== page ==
Absolute agreement. We do need a bus feeder net for Paine Field – support PROP ONE for Community Transit please!

    1. I am glad STB has decided to take this position as the additional costs simply do not add up.

      I think most people along the spine see is Link being frequent which is why they want it rather than Sounder which is commuter oriented. You shift the focus to Sounder being all day with at least 4 trains per hour (if they can actually support that kind of demand) then Sounder becomes preferred from less travel time at least on the ends.

      1. I agree. The additional costs for minimal benefit when a bigger, better bus and maybe streetcar net would work.

        We need to be cost-effective here… there’s a lot of sprawl as I’ve seen from the air and the ground around Paine Field.

  3. There is no way a turnback track will get added at International District.

    A 4 car link train consumes the entire length of the platform. They would have to demolish the ends of the station to extend this supposed center track to the new switches in the tunnel.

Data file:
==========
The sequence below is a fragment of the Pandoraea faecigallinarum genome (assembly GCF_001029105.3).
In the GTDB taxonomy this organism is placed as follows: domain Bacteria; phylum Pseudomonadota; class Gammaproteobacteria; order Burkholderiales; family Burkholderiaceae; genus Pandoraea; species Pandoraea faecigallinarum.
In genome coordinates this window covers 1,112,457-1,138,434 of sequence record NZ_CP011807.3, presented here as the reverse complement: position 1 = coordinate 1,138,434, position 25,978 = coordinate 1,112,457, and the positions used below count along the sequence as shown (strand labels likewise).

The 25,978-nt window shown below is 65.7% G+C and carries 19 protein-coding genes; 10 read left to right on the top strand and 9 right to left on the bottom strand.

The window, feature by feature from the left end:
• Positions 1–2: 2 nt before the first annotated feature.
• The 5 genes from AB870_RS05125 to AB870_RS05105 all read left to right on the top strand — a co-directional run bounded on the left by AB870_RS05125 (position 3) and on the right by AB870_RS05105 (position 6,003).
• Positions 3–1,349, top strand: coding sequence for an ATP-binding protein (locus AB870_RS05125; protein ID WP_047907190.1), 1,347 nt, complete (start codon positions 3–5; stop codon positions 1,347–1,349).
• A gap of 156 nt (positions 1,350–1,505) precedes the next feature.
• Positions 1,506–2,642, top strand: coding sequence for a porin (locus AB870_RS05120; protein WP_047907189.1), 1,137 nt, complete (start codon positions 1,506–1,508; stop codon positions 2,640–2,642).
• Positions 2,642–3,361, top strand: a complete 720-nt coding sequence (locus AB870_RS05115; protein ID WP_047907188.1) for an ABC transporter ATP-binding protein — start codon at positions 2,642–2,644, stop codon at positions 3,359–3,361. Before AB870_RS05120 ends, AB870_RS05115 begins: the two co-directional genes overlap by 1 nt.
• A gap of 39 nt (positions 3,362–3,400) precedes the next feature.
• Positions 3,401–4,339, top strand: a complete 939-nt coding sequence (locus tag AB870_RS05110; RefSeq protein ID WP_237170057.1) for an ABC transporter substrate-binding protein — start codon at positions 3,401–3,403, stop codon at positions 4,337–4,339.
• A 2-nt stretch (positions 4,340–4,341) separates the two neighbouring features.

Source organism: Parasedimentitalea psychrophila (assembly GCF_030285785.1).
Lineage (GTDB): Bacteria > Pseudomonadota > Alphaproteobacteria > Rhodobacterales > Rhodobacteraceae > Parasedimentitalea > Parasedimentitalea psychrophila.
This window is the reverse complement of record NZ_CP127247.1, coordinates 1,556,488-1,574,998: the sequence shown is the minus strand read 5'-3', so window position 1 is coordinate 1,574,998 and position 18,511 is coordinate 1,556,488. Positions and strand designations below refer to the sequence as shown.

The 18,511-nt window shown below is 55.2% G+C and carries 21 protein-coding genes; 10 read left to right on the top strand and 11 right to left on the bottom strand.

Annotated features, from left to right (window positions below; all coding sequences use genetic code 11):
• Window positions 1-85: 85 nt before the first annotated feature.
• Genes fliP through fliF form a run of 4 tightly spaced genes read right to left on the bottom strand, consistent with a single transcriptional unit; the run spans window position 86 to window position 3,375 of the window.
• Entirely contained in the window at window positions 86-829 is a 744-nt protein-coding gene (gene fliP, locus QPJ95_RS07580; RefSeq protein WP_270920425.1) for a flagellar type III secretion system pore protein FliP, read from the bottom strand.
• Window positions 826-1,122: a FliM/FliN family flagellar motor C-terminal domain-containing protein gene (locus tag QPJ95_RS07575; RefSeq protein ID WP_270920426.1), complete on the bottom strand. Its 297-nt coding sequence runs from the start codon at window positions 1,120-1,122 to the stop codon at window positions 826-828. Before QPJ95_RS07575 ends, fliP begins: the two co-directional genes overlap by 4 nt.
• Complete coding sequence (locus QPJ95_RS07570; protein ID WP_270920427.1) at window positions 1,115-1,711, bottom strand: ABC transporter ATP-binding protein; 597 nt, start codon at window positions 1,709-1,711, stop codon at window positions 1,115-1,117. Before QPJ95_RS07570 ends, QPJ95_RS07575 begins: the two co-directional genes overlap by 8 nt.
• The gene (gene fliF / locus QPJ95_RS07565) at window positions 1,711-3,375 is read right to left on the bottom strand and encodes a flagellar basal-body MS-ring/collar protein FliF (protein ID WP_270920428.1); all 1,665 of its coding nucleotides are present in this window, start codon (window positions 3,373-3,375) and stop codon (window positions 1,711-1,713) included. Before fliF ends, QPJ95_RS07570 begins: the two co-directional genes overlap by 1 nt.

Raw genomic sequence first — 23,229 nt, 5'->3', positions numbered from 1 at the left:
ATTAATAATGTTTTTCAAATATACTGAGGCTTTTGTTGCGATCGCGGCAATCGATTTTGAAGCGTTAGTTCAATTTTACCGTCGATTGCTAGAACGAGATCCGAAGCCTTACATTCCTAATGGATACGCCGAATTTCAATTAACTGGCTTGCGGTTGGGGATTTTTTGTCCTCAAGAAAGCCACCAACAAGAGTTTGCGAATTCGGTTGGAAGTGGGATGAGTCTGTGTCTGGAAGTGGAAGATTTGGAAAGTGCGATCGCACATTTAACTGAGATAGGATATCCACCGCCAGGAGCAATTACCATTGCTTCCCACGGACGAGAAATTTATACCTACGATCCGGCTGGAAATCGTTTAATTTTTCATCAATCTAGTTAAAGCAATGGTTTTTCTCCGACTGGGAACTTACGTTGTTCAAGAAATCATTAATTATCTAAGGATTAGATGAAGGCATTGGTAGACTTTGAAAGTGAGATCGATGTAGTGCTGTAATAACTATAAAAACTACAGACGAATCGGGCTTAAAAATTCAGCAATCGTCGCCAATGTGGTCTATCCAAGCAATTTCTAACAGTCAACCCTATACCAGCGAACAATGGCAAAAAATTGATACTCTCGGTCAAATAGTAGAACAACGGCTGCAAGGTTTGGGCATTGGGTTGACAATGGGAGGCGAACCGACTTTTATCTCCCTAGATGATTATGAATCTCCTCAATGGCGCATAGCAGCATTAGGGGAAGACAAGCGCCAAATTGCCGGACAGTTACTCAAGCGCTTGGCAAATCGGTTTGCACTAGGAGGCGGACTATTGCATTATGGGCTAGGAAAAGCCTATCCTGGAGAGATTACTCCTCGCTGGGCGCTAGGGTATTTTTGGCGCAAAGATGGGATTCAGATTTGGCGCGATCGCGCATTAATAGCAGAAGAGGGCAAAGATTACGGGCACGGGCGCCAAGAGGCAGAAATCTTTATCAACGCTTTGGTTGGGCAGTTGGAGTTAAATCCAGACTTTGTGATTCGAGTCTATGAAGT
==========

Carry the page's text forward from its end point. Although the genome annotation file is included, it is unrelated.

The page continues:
This would be like building an underground junction on an existing tunnel, with considerable station end structure modifications added.

    If they aren’t willing to consider modifying any of the existing tunnels to have junctions for such lines as UW-Ballard, I don’t see how they can possibly think that they will add a third track in an underground station like that which would require even more modification to the existing tunnel structure.

    1. TBH, I’d support a total redesign of the IDStation. It shouldn’t be open air during the cold of winter and should support mixed income housing, which the ID desperately needs, over the station.

      1. So Zach, would you put every light rail rider on buses for several years in order to accomplish this?

      2. As the first transfer point between E Link and C Link the ID Station is going to see a lot of transfers. As such, it really should be a center platform station.

        I haven’t thought about it much, but is seem that you could put the platform in the center breakdown lane and convert the existing platforms into dual holding tracks. If that had the functionality that ST requires, then it shouldn’t be too expensive compared to some of the more elaborate options. You’d have to move stairs and escalators, but that isn’t that big of a deal.